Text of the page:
To
maximize student learning, certain prerequisites are necessary to use
this activity. Thus, it would be appropriate to include this activity
as part of a more fully developed Standards-based lesson, but it should
not be used as a complete stand-alone lesson.
Discuss with the whole class the concepts of ratio,
proportions, proportional, proportional shapes. Ask students to briefly
answer the following questions:
- Why is it important for models that represent real structures to be in proportion to the actual structures?
- If two or more things are in proportion, which dimensions are affected?
Discuss student responses as a class.
Distribute the Blue Squares activity sheet to each student.
Students should open the Side Length and Area of Similar Figures Applet.
When
the applet opens two blue rectangles appear on both grids A and B.
Beneath the grids there are ratios for width A : width B,
height A : height B, and area A : area B.
Guiding Questions to Ask Students:
- What do you notice about the ratios?
- Why are the ratios 1:1?
Using the slide bars, students should create a new Rectangle A. They
should record the dimensions and the ratios of Rectangle A and
Rectangle B in Chart 1 on the Blue Squares activity sheet.
Below is a chart that will be used for the next several steps.
Rectangle A | Rectangle B | Ratios |
Width: | Width: | Width A ÷ Width B: |
Height: | Height: | Height A ÷ Height B: |
Area: | Area: | Area A ÷ Area B: |
Students should now change Square B into a rectangle similar to
Rectangle A. Once again, they should record the dimensions and the
ratios of Rectangle A and Rectangle B in Chart 2 on the Blue Squares
activity sheet.
Next, students will change Rectangle B so it is not similar to
Rectangle A. They will record the dimensions and the ratios of
Rectangle A and Rectangle B in Chart 3 on the Blue Squares activity
sheet.
Students should change Rectangle A to a new figure of any size.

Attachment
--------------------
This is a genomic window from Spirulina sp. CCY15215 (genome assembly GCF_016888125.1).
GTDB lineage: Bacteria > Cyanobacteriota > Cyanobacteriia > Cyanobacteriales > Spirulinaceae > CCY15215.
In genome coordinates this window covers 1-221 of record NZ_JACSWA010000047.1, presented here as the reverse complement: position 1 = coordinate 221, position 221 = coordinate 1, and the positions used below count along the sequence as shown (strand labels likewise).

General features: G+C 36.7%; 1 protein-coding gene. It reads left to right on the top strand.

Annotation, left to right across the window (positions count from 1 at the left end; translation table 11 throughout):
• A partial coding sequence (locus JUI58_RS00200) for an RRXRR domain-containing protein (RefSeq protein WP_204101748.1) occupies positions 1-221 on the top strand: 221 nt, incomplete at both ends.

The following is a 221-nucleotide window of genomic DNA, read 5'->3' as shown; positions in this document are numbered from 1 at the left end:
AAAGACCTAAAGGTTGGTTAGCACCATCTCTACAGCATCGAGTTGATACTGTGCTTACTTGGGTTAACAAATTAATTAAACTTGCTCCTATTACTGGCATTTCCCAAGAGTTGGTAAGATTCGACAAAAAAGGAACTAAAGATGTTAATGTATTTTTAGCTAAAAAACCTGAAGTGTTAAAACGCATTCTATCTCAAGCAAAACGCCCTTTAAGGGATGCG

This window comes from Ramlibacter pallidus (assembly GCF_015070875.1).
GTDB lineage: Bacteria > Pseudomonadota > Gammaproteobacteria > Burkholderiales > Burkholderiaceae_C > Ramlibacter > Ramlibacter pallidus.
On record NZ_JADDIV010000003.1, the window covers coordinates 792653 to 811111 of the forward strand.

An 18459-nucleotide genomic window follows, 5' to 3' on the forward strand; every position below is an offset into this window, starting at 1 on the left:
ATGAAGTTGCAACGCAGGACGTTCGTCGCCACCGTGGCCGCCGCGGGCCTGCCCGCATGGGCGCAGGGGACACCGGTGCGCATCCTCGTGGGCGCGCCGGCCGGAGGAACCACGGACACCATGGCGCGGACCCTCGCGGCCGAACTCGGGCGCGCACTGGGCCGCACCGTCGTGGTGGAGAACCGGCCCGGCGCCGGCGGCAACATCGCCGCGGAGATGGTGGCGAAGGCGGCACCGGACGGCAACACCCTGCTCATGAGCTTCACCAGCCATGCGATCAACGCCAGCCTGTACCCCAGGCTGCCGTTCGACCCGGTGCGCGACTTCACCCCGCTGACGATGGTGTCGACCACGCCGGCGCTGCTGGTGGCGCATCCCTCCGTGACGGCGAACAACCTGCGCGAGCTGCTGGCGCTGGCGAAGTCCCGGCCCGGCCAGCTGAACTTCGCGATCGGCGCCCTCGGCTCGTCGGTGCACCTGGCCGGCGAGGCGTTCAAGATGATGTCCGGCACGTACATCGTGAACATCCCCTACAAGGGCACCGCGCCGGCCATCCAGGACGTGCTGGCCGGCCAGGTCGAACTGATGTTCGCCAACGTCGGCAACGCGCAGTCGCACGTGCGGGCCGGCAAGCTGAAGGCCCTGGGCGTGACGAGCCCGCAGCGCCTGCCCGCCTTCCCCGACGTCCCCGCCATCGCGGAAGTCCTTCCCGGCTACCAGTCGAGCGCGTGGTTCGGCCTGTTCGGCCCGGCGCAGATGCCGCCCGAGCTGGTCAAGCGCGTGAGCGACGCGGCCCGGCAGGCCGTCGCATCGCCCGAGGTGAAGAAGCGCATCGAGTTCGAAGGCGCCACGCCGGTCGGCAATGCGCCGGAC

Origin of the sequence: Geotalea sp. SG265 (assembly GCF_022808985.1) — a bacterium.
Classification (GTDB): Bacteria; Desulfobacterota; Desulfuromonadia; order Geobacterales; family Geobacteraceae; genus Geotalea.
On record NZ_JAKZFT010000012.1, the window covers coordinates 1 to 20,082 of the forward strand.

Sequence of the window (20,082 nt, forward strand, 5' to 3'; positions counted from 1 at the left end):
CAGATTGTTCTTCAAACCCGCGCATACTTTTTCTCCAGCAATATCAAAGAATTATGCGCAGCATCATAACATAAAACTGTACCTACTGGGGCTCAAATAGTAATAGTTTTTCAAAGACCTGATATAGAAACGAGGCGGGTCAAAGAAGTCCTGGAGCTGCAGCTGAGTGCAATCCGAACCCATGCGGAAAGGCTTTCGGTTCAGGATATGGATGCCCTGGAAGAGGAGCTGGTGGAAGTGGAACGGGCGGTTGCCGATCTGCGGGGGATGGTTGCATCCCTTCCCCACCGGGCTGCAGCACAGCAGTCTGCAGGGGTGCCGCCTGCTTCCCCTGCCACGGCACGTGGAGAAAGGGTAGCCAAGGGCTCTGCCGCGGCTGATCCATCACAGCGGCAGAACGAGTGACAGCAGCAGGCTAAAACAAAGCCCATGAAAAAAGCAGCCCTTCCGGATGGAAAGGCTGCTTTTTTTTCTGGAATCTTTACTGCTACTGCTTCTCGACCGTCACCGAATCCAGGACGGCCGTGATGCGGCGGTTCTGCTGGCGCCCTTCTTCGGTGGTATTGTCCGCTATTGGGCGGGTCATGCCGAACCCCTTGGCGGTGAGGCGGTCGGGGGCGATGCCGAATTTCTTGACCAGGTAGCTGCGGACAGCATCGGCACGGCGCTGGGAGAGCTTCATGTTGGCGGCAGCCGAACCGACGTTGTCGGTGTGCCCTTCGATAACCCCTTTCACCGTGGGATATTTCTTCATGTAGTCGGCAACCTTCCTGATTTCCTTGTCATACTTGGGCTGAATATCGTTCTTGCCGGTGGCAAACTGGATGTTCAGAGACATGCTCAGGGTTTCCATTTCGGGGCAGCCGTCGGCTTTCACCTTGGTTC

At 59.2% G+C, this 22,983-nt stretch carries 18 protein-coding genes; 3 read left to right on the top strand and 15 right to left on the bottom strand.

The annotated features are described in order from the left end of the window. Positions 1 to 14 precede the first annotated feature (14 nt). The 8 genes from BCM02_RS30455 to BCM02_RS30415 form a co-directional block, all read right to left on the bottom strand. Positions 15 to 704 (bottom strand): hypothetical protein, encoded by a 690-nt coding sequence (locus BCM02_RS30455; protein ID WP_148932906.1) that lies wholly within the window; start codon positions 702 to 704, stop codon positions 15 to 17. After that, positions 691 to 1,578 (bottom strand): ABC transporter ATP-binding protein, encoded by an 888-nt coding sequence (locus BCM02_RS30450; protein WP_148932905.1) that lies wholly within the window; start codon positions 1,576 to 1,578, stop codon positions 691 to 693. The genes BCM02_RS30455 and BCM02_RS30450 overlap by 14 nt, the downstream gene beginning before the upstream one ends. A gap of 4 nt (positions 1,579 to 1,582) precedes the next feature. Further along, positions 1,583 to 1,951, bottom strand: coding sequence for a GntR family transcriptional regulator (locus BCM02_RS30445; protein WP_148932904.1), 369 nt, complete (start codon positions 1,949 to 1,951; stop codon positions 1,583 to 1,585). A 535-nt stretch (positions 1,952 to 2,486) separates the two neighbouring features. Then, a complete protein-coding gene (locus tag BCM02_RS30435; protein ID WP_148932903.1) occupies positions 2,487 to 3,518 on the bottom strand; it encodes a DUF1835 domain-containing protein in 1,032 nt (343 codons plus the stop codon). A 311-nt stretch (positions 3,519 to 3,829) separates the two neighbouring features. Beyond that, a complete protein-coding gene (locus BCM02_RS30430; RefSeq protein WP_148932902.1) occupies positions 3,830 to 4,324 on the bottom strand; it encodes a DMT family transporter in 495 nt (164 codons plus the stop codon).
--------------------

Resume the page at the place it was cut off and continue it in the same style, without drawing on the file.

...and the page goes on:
Change Rectangle B to a figure out of proportion to Figure A. As
previously, students should record the dimensions and the ratios of
Rectangle A and Rectangle B in Chart 4 on the Blue Squares activity
sheet.
Once the students have created similar figures, use the ratios
on the Blue Squares activity sheet charts to verify similarity. Repeat
the procedure from above using various dimensions and figures.
Students should now change Figure A to a 3 x 4 rectangle and
multiply both width and height by 2 to determine dimensions to create
rectangle B.
Guiding Questions to Ask Students:
- Are these two shapes proportional? How can you tell by looking? How can you tell mathematically?
- What factor was used to determine the dimensions for Rectangle B?
- What is the scale factor of these two rectangles?
- If Rectangle A is 2 x 3 and Rectangle B is 16 x 24, what is the scale factor? (Students may need
to act out more examples using the applet before answering this question.)
Students should now choose a scale factor to create rectangles too
large to fit on the screen. They should record the dimensions of these
rectangles in Chart 5 on the Blue Squares activity sheet.
Next, students should create a new Rectangle A and record the
dimensions and the number of squares it covers in Chart 6 on the Blue
Squares Activity Sheet. Repeat for Rectangle B.
Students should now create a set of two similar rectangles and
record the dimensions and area of each, labeling each correctly. They
should record the ratios in Chart 7 on the Blue Squares activity sheet.
Finally, students should reate four more sets of similar
rectangles, recording the dimensions and area of each set in Chart 7 on
the Blue Squares activity sheet.